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In Objective-C, you can invoke class methods with:

[MyClass aClassMethod];

And you can query an instance's kind with:

[someInstance isKindOfClass:[MyClass class]];

But, why do we need to do [MyClass class], and not simply provide MyClass like this:

[someInstance isKindOfClass:MyClass];

Is there a reason that the compiler is fine with encountering MyClass as a receiver (a pointer type) but not as an argument? Is it a limitation of parsing the language? Or perhaps a limitation of the compiler?

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8  
+1 interesting question! I'd never thought about this before (at least not in this way) –  Dave DeLong Jun 24 '10 at 4:27
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8 Answers

up vote 40 down vote accepted

Ooooh... fun question. The answer is a c-ism.

Consider:

@interface MyClass : NSObject
@end
@implementation MyClass
@end

Now, say you have:

...
MyClass *m = nil;
...

In that context, the compiler sees MyClass as a type definition. The * says that the variable m is a pointer to a hunk o' memory that contains one (or many -- don't forget your C pointer-fu) MyClass instances.

In other words, MyClass is a type.

But, in the context of something like:

[someInstance isKindOfClass: x ];

x must be an rvalue or, in human terms, the value of an expression. A type, however, cannot be used as an rvalue.

That [MyClass class] works is actually a bit of a hack, both in the language and the compiler in that the grammar specifically allows a type name to be the message receiver (to be the target of a method call).

And, as a matter of fact, you can do:

typedef MyClass Foo;
....
[MyClass class];
[Foo Class];

It'll all work. However, you can't do the following but the error message is illuminating:

[NSUInteger class];

error: ‘NSUInteger’ is not an Objective-C class name or alias


Now, why not special case it everywhere as a bare name?

That colludes type names and rvalues and you quickly end up having to swallow something like [foo isKindOfClass: (MyClass)]; while barfing on [foo isKindOfClass: (MyClass *)]; which then encroaches upon typecasting territory in a rather uncomfortable fashion.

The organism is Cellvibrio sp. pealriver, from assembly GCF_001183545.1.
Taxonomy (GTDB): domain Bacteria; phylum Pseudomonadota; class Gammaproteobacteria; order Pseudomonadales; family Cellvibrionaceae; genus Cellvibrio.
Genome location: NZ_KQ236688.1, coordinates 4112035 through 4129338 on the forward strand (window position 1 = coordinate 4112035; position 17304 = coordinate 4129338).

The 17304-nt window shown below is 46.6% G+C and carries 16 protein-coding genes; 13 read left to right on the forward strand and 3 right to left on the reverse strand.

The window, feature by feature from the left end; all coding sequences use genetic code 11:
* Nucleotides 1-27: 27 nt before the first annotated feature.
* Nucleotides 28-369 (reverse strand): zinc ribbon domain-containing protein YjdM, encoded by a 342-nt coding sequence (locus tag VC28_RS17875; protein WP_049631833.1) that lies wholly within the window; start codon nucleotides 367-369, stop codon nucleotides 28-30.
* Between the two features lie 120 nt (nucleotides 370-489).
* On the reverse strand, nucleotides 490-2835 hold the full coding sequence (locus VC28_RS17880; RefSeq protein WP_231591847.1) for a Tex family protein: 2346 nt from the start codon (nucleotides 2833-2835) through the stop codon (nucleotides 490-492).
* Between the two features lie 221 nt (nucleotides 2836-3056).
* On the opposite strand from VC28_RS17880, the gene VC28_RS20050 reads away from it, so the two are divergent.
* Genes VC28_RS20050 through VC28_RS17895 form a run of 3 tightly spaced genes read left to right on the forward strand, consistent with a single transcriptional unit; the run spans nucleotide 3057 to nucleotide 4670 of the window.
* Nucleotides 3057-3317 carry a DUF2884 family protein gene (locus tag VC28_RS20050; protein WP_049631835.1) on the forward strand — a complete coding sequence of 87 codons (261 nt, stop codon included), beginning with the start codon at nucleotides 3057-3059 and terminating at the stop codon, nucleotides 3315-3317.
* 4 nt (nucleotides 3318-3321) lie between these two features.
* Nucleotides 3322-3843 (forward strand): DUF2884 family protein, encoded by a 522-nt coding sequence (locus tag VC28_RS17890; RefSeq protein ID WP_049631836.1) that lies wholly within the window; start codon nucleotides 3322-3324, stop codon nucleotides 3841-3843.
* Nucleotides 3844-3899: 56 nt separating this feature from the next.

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I was just about post a comment on my question saying "I wonder if bbum has an answer..." –  dreamlax Jun 24 '10 at 5:08
    
@dreamlax @bbum always has an answer. He's just that awesome. :) –  Dave DeLong Jun 24 '10 at 5:10
    
Oops, s/wonder if/know that/ and s/an/the –  dreamlax Jun 24 '10 at 5:12
2  
Nah-- I just know where to look to refine my generally well educated guess. This one required a bit of digging in the C spec and the Obj-C sources. Fun question. –  bbum Jun 24 '10 at 5:14
1  
"I just know where to look to refine my generally well educated guess." Thanks, I'm going to steal this phrase :) –  einsteinx2 Apr 21 '12 at 0:01
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Interesting.

In Objective-C, class name has two roles, as a data type and as a class object. As a data type name, you can do things like:

MyClass *anObject;

As a class object, the class name can stand for the class object only as a message receiver. And this is why you have to use

... isKindOfClass:[MyClass class] ...

However, I don't think this is the answer which can satisfy your need. To me, the answer is, "yes, what you want is plausible. But the spec says the other way".